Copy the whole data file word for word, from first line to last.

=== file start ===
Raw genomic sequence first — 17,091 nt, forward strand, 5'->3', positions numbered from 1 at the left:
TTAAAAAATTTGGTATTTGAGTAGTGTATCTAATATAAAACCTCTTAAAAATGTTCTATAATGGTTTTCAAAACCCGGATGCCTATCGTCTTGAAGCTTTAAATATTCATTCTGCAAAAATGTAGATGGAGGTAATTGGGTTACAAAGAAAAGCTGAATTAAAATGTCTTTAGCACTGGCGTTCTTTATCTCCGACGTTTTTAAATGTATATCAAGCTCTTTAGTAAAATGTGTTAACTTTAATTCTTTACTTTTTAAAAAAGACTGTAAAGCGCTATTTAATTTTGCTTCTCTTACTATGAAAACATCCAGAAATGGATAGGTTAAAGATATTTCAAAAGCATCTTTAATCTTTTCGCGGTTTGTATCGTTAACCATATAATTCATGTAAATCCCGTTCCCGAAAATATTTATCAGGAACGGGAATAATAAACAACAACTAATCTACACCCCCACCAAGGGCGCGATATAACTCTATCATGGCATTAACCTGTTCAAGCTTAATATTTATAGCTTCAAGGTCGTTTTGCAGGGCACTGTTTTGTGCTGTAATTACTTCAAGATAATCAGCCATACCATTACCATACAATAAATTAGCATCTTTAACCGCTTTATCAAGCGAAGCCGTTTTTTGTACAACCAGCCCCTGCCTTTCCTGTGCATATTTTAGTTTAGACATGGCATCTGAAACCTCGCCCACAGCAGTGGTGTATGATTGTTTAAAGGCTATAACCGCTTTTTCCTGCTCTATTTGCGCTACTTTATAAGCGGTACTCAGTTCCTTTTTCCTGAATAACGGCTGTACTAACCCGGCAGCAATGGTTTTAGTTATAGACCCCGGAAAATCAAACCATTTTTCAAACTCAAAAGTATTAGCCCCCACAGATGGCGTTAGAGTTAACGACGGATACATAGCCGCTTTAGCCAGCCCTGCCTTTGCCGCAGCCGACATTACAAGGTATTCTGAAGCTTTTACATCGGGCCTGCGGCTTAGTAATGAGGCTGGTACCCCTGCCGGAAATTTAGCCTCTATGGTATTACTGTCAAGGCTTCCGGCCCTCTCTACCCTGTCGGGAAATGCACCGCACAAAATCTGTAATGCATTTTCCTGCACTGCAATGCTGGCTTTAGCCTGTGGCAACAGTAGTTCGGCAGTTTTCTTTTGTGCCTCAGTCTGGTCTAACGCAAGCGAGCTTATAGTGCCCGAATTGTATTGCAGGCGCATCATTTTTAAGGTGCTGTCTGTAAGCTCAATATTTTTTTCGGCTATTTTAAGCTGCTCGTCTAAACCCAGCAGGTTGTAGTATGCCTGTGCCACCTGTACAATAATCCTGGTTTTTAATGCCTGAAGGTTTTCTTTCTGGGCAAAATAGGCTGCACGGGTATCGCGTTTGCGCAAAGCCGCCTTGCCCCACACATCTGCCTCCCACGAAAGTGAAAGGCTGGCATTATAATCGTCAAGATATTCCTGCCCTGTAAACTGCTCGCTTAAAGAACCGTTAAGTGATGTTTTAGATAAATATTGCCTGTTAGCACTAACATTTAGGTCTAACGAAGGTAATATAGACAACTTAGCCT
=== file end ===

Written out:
Raw genomic sequence first — 17,091 nt, forward strand, 5'->3', positions numbered from 1 at the left:
TTAAAAAATTTGGTATTTGAGTAGTGTATCTAATATAAAACCTCTTAAAAATGTTCTATAATGGTTTTCAAAACCCGGATGCCTATCGTCTTGAAGCTTTAAATATTCATTCTGCAAAAATGTAGATGGAGGTAATTGGGTTACAAAGAAAAGCTGAATTAAAATGTCTTTAGCACTGGCGTTCTTTATCTCCGACGTTTTTAAATGTATATCAAGCTCTTTAGTAAAATGTGTTAACTTTAATTCTTTACTTTTTAAAAAAGACTGTAAAGCGCTATTTAATTTTGCTTCTCTTACTATGAAAACATCCAGAAATGGATAGGTTAAAGATATTTCAAAAGCATCTTTAATCTTTTCGCGGTTTGTATCGTTAACCATATAATTCATGTAAATCCCGTTCCCGAAAATATTTATCAGGAACGGGAATAATAAACAACAACTAATCTACACCCCCACCAAGGGCGCGATATAACTCTATCATGGCATTAACCTGTTCAAGCTTAATATTTATAGCTTCAAGGTCGTTTTGCAGGGCACTGTTTTGTGCTGTAATTACTTCAAGATAATCAGCCATACCATTACCATACAATAAATTAGCATCTTTAACCGCTTTATCAAGCGAAGCCGTTTTTTGTACAACCAGCCCCTGCCTTTCCTGTGCATATTTTAGTTTAGACATGGCATCTGAAACCTCGCCCACAGCAGTGGTGTATGATTGTTTAAAGGCTATAACCGCTTTTTCCTGCTCTATTTGCGCTACTTTATAAGCGGTACTCAGTTCCTTTTTCCTGAATAACGGCTGTACTAACCCGGCAGCAATGGTTTTAGTTATAGACCCCGGAAAATCAAACCATTTTTCAAACTCAAAAGTATTAGCCCCCACAGATGGCGTTAGAGTTAACGACGGATACATAGCCGCTTTAGCCAGCCCTGCCTTTGCCGCAGCCGACATTACAAGGTATTCTGAAGCTTTTACATCGGGCCTGCGGCTTAGTAATGAGGCTGGTACCCCTGCCGGAAATTTAGCCTCTATGGTATTACTGTCAAGGCTTCCGGCCCTCTCTACCCTGTCGGGAAATGCACCGCACAAAATCTGTAATGCATTTTCCTGCACTGCAATGCTGGCTTTAGCCTGTGGCAACAGTAGTTCGGCAGTTTTCTTTTGTGCCTCAGTCTGGTCTAACGCAAGCGAGCTTATAGTGCCCGAATTGTATTGCAGGCGCATCATTTTTAAGGTGCTGTCTGTAAGCTCAATATTTTTTTCGGCTATTTTAAGCTGCTCGTCTAAACCCAGCAGGTTGTAGTATGCCTGTGCCACCTGTACAATAATCCTGGTTTTTAATGCCTGAAGGTTTTCTTTCTGGGCAAAATAGGCTGCACGGGTATCGCGTTTGCGCAAAGCCGCCTTGCCCCACACATCTGCCTCCCACGAAAGTGAAAGGCTGGCATTATAATCGTCAAGATATTCCTGCCCTGTAAACTGCTCGCTTAAAGAACCGTTAAGTGATGTTTTAGATAAATATTGCCTGTTAGCACTAACATTTAGGTCTAACGAAGGTAATATAGACAACTTAGCCT